Imagine the owner of a candy store, whose window is broken by boys playing football. People run around the scene of the accident, pitty the owner and blame and rebuke the naughty. Nevertheless, there are some people among the crowd who say that a broken window also has its bright economic side. A broken window means work for the window maker. For the money he earns he can now buy bread, for example. That’s how the baker has a job.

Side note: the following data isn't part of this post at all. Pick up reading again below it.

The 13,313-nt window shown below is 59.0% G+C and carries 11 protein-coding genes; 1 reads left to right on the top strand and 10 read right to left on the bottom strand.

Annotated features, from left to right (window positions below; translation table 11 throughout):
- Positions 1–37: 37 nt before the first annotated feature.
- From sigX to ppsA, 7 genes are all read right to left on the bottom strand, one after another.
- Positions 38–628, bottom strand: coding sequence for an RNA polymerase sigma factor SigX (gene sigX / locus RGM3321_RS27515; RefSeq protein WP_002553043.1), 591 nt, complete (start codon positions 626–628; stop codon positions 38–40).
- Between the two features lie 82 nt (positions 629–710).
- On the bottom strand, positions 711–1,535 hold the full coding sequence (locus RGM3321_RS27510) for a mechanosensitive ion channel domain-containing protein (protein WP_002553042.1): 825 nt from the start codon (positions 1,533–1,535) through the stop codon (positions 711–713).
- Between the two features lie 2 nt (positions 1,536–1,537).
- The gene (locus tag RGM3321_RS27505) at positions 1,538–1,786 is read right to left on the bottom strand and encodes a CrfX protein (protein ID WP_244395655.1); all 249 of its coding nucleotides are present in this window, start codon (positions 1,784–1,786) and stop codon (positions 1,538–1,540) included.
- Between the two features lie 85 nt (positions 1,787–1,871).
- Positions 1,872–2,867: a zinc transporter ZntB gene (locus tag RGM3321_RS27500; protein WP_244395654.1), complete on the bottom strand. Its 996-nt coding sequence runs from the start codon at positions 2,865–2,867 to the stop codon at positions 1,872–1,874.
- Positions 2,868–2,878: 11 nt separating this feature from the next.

Examples of senseless Slovak economic policy that combines financial and bureaucratic blows always aimed at a different sector of the economy are thick on the ground. One of the most memorable ones is the imposed levy on singular shops and chains, also known as “food tax”.
Polish economic policy should aim to increase the country’s resilience and strengthen economic foundations. The safety margin, in the form of ensuring the appropriate fiscal space, must be maintained not only because of tensions in the world economy, but also in terms ofpossibly less sharp, cyclical slowdown.